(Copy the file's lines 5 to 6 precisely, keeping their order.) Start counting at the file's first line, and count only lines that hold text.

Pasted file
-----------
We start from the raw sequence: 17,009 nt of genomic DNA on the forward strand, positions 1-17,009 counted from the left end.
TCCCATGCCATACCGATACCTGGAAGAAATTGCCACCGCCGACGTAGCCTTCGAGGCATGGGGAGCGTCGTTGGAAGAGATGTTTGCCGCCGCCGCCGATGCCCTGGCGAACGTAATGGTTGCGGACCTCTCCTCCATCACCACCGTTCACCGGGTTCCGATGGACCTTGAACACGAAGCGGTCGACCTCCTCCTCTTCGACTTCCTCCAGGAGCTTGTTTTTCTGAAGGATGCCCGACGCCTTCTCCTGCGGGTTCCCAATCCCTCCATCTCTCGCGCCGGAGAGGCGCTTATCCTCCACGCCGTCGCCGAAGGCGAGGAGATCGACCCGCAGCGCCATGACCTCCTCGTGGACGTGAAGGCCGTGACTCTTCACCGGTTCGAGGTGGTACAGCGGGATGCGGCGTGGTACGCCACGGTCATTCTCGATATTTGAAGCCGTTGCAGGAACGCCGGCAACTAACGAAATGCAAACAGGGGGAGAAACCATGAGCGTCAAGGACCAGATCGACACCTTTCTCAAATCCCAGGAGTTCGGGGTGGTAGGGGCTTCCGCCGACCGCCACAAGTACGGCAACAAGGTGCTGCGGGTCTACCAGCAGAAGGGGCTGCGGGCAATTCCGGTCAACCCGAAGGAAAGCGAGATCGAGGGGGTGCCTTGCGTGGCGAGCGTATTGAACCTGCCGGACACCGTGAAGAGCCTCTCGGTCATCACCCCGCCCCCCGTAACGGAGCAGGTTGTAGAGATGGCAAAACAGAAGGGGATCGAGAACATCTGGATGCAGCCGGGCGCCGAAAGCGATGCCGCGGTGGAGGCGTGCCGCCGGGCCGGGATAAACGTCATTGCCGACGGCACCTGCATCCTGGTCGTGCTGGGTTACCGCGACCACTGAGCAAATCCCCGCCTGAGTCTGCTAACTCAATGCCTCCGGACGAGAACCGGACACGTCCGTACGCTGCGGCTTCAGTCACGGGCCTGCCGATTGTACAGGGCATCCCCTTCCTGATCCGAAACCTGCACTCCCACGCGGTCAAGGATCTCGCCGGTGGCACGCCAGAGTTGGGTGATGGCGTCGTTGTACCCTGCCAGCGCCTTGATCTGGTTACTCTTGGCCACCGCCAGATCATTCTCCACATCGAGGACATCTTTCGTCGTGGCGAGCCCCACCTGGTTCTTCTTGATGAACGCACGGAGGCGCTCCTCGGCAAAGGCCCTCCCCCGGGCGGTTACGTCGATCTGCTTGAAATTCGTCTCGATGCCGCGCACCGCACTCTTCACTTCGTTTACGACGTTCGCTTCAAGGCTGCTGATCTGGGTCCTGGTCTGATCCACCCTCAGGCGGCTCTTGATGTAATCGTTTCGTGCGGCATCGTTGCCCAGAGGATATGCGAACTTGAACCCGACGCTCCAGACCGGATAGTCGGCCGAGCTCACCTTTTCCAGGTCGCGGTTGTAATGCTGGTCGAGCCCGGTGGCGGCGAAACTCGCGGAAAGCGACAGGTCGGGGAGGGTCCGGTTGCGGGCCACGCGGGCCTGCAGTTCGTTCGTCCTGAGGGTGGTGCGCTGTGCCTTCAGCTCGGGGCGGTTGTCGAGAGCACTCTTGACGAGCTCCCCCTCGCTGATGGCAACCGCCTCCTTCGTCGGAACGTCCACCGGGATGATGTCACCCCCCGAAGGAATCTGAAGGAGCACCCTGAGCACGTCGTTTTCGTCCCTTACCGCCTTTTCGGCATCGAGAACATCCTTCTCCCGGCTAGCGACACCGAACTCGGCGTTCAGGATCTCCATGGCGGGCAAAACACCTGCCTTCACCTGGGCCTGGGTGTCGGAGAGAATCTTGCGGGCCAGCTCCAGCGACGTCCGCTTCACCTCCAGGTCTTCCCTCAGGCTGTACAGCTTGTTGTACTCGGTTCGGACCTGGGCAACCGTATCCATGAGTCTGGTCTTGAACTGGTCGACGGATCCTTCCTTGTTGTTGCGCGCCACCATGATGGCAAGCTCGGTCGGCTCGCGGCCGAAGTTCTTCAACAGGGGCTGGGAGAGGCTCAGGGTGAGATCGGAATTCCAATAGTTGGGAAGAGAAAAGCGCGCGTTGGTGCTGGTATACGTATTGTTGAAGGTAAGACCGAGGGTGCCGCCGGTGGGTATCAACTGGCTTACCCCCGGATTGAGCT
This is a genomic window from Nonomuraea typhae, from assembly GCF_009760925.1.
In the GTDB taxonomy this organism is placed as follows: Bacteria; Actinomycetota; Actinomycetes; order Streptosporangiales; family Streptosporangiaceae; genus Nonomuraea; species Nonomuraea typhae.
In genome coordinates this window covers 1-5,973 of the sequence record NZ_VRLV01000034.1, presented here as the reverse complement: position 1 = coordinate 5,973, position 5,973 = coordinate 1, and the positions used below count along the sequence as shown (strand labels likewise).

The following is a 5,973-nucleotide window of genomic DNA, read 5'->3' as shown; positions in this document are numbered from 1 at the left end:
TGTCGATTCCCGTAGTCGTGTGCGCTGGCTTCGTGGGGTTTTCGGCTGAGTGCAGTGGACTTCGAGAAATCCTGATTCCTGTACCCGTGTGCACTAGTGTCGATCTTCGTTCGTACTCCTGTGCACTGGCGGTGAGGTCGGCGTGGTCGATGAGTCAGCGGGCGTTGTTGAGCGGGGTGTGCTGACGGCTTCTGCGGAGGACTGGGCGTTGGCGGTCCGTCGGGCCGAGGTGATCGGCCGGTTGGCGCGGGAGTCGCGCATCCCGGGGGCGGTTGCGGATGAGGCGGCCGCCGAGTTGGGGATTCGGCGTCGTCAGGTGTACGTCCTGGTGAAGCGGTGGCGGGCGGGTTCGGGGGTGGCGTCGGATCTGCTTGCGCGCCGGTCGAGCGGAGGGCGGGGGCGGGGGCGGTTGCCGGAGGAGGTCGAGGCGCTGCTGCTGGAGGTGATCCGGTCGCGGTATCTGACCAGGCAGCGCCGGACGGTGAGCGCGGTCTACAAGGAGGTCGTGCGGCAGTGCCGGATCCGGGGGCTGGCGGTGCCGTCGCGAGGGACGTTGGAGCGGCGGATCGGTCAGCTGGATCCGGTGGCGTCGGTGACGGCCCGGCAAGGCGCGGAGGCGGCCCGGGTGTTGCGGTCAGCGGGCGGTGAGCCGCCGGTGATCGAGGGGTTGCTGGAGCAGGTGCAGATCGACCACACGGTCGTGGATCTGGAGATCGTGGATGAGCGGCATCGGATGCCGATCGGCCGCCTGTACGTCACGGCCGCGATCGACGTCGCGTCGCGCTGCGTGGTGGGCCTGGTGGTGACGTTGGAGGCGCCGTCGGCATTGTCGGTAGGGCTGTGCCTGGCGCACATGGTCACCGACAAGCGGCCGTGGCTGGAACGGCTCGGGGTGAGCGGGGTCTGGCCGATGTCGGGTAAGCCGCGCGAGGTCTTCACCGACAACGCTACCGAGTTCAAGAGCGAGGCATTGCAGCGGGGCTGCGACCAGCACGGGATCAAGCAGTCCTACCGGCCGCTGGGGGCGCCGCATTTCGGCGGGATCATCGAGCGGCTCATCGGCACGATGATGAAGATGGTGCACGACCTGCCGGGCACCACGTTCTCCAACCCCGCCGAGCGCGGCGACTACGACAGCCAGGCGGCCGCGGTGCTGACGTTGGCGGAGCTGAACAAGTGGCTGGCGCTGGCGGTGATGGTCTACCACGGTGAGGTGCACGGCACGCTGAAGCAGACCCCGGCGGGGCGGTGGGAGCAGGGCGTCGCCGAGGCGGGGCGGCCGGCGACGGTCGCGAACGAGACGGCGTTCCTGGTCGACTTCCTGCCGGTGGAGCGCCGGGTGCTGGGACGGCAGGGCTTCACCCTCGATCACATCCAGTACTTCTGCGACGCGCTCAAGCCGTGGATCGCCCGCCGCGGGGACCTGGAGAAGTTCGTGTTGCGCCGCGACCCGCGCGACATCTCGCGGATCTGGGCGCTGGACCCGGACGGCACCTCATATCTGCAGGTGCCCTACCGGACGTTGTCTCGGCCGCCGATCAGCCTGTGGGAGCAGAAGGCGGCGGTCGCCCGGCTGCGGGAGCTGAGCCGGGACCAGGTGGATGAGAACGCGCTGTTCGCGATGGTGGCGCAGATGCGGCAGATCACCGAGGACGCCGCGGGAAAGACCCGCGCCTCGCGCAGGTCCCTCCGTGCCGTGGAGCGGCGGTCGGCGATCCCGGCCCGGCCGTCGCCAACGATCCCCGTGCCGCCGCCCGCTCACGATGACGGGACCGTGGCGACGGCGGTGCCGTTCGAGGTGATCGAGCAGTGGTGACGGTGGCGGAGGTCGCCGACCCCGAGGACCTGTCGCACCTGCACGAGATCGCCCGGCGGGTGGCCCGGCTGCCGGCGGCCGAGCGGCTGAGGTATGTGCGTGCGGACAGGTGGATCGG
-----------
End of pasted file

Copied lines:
In genome coordinates this window covers 1-5,973 of the sequence record NZ_VRLV01000034.1, presented here as the reverse complement: position 1 = coordinate 5,973, position 5,973 = coordinate 1, and the positions used below count along the sequence as shown (strand labels likewise).

The following is a 5,973-nucleotide window of genomic DNA, read 5'->3' as shown; positions in this document are numbered from 1 at the left end: